PORTLAND, Ore. (TheStreet) -- The first retail decor I saw this holiday season wasn't in a mall or big-box store, but in Portland International Airport.
On Nov. 9, while entering the airport to catch a flight to Philadelphia, I was greeted by a snowman and strands of white lights trapped in the display case of a revolving door. Why had someone trapped him in this glass-and-steel purgatory, sentencing him to spin for days on end like a Franz Kafka character until the depressing purpose of the exercise was revealed?
If the purpose was to inspire some holiday travel or keep a specific airline in mind, that message didn't land. Moving past the check-in counters toward the airport concourse, however, that doomed snowman's mission became clear: He's there to get you to shop, just like any good mall decoration.
Like a less incisive version of David Sedaris' "Santaland Diaries" elf, he's there ostensibly to corral the harried masses into the retail ramp before the blue-shirted TSA agents scan them through the chutes. He's a reminder that the trip you're about to take just cut into precious shopping time, or that you failed to bring back anything from the destination you're returning from to share with the folks you left behind.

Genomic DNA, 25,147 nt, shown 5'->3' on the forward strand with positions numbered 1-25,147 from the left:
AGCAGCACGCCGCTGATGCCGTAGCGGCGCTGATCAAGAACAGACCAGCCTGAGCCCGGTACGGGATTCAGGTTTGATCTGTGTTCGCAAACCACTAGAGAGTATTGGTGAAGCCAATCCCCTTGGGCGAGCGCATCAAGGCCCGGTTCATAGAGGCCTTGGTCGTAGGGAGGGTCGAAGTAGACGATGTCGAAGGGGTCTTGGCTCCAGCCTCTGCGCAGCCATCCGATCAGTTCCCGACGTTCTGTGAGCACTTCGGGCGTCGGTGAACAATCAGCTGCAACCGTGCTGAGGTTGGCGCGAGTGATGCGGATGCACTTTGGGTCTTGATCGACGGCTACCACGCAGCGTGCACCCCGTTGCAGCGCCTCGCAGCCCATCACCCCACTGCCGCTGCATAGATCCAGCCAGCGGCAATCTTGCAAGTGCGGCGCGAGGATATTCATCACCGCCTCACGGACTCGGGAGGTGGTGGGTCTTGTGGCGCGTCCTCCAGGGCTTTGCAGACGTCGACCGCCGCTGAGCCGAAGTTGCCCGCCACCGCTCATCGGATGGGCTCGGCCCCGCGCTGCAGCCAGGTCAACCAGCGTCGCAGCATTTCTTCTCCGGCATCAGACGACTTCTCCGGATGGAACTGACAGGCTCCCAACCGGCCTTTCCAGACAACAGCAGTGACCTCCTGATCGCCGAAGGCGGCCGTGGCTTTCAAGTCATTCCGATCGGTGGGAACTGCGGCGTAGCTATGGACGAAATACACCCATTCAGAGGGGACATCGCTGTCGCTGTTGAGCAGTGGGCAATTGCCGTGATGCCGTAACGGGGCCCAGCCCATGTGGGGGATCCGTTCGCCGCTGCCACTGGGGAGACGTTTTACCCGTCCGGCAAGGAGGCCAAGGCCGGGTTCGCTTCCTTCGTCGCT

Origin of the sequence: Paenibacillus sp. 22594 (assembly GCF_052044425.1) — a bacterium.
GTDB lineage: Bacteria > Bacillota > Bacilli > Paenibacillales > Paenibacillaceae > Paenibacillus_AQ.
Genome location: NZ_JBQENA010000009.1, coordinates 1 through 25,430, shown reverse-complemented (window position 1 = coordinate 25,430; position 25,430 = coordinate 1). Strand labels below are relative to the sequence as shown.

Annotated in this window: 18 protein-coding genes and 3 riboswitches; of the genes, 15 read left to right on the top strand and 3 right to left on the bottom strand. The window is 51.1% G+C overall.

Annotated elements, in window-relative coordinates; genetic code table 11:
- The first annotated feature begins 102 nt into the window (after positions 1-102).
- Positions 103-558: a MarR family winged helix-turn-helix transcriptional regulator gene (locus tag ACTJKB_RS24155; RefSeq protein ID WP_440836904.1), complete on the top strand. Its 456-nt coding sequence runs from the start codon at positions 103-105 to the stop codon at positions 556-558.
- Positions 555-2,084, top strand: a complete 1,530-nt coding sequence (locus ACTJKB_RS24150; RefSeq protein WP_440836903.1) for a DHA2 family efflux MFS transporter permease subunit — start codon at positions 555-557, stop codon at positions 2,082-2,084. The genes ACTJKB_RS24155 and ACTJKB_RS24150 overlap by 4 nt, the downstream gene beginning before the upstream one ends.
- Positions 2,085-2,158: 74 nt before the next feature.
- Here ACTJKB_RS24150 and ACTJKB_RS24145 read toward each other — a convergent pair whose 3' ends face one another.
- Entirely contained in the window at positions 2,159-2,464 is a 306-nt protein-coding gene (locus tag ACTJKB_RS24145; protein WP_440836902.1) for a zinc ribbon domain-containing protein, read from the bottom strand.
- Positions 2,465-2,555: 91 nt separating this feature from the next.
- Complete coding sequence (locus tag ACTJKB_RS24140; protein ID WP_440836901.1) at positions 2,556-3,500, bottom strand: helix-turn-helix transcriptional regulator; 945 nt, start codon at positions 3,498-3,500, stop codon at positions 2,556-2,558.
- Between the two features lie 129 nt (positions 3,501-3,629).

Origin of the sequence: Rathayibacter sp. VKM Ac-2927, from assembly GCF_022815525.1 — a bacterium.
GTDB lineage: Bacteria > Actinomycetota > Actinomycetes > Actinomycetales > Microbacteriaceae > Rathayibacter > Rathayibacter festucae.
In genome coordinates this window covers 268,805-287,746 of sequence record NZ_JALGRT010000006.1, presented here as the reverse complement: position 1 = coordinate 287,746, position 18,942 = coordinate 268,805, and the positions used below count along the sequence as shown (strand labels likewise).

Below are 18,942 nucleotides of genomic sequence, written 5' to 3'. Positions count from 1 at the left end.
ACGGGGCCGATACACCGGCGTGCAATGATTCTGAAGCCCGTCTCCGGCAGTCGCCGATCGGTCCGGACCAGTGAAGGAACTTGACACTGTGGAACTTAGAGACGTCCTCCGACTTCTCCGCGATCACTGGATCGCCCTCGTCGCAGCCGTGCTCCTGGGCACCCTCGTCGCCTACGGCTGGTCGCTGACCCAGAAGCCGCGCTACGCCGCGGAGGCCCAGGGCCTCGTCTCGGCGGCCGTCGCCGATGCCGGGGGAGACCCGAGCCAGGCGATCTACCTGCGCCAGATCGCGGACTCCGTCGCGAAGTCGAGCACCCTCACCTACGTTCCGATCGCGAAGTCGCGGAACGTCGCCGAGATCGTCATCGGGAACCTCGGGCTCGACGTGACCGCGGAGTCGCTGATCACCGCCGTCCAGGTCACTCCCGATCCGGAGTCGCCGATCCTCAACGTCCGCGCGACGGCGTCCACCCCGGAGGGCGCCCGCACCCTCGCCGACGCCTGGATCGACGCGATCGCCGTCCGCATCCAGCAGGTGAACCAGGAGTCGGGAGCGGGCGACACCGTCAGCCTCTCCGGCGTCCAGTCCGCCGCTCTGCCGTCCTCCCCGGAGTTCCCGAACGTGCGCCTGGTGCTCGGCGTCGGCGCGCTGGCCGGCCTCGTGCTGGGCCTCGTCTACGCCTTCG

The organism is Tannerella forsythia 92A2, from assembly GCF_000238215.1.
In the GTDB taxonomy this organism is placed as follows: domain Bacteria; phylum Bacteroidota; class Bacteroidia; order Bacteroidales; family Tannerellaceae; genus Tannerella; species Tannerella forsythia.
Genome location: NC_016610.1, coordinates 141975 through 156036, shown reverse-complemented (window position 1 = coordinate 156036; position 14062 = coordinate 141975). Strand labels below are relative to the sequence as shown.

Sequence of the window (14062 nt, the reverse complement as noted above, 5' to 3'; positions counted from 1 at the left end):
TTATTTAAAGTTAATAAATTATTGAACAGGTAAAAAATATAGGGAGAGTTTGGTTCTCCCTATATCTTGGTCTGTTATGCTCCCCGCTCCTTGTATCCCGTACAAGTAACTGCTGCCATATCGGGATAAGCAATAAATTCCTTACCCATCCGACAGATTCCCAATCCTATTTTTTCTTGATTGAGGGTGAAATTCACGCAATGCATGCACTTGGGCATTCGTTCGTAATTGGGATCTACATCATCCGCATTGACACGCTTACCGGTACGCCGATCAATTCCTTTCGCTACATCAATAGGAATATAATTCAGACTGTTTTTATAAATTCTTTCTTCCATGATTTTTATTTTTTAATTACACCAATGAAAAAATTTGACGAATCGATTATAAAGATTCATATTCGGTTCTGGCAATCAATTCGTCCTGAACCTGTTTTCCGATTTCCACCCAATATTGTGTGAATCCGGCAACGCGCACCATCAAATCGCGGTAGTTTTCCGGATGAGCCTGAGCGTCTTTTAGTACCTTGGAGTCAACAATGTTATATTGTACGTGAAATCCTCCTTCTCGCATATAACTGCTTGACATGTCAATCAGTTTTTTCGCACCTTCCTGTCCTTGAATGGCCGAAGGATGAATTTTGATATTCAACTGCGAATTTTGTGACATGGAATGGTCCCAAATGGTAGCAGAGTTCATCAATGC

He's the greeter for the arrivals, guilt for the departures and just an illuminated tap on the shoulder for folks there to pick up or drop off. "I know you're not staying long, but wouldn't that Toblerone in duty-free make a great stocking stuffer?"
He's persistent, but he's working. His twinkling lights were still aglow when I hit the airport again 10 days before Christmas. It was a not-so-subtle reminder that it's been a while since airport shopping was limited to cheap sweatshirts with the destination's name on them, afterthought plastic snow globes piled beside the magazine stand or even perfume and booze at the duty-free. It also wasn't an anomaly, as Christmas trees and strands of lights greeted us upon arrival in Philadelphia as well.
It's a part of the holiday retail landscape, and it's damned effective. A survey conducted this year by NCR Travel found that 24% of holiday travelers are likely to pick up one of their gifts at the airport. In fact, $630 million (or 8.3%) of the $7.56 billion airports make each year from non-airline revenue now comes from retail, according to Airports Council International. That's more than flyers spend on food and beverages ($533 million), services ($378 million) or hotels ($105 million).